The purpose of this note is to identify uncertainties in the future application of the Wright rule and to predict their probable resolution. Analysis of Wright and the cases on which it relies leads to the conclusion that failure to use the notice-petition procedure before disposition or testing of evidence will result in sanctions only if the defense can show that evidence destroyed, or chemically changed in testing, was potentially material, and only if the state is unable to show that the failure to preserve was reasonable. In addition, the Wright rule implies a defense right to observe or participate in potentially destructive tests and independently to test items which are not consumed or whose chemical properties are not changed by the tests. The choice of sanctions for violation of the rule will not be limited to dismissal and will depend on the nature of the evidence involved and its degree of materiality.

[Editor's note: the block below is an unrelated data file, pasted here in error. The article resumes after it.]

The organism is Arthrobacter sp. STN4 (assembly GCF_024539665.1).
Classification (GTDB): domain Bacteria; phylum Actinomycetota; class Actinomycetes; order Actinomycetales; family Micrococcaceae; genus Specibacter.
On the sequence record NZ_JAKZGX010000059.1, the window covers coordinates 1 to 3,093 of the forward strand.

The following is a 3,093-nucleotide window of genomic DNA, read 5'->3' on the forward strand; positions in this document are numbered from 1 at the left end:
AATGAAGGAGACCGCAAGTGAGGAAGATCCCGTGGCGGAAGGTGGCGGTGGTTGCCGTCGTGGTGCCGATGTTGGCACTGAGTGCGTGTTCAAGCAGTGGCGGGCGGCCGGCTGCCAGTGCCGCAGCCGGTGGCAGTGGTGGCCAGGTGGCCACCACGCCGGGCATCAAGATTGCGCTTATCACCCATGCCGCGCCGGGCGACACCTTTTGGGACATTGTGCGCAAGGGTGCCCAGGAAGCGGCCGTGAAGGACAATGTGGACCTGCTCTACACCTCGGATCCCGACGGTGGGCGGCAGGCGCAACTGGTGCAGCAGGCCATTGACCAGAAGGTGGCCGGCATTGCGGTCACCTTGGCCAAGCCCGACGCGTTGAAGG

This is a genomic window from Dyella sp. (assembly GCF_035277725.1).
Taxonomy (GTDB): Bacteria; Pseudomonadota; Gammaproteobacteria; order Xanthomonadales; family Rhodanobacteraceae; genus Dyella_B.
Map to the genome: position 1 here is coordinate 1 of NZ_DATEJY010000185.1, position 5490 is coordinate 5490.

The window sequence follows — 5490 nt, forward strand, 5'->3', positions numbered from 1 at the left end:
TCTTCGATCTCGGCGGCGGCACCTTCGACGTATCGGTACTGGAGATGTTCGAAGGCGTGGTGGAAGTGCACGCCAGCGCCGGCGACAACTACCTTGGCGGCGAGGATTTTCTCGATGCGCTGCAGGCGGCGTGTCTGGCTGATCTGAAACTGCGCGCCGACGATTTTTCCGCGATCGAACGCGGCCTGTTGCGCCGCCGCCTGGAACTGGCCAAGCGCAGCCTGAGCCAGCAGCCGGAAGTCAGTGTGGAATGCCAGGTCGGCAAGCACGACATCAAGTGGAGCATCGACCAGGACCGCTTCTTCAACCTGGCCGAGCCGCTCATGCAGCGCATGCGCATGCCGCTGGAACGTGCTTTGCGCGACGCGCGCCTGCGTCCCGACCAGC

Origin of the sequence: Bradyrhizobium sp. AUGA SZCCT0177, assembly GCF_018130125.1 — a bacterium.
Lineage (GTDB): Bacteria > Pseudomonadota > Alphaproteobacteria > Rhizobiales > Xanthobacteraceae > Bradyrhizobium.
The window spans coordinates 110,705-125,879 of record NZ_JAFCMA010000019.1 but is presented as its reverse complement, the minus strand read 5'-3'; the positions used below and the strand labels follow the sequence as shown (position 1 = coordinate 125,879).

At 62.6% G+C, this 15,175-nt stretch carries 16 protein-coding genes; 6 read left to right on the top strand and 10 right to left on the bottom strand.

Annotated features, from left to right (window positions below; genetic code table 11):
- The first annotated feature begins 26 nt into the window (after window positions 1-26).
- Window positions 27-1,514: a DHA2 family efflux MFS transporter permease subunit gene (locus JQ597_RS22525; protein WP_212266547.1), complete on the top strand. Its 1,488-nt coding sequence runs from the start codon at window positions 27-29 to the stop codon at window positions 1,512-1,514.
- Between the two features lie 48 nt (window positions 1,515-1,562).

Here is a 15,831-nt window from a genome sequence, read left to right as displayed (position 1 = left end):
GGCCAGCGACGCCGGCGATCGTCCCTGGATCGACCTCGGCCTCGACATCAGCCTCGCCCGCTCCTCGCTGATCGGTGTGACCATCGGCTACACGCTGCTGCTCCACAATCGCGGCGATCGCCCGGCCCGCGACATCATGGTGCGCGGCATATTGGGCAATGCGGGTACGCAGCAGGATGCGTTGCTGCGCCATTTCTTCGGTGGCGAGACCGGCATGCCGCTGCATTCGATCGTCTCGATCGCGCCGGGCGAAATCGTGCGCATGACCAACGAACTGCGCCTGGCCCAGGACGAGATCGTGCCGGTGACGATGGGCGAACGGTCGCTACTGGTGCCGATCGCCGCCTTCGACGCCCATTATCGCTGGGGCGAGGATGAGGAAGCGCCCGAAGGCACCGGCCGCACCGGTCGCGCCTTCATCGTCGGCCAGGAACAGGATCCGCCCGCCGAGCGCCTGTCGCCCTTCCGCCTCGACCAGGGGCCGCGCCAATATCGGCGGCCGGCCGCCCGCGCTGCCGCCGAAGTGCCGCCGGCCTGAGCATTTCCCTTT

Criminal Procedure—Preservation of Due Process When Evidence Is Destroyed or Tested—State v. Wright, 87 Wn. 2d 783, 557 P.2d 1 (1976),
53 Wash. L. Rev.
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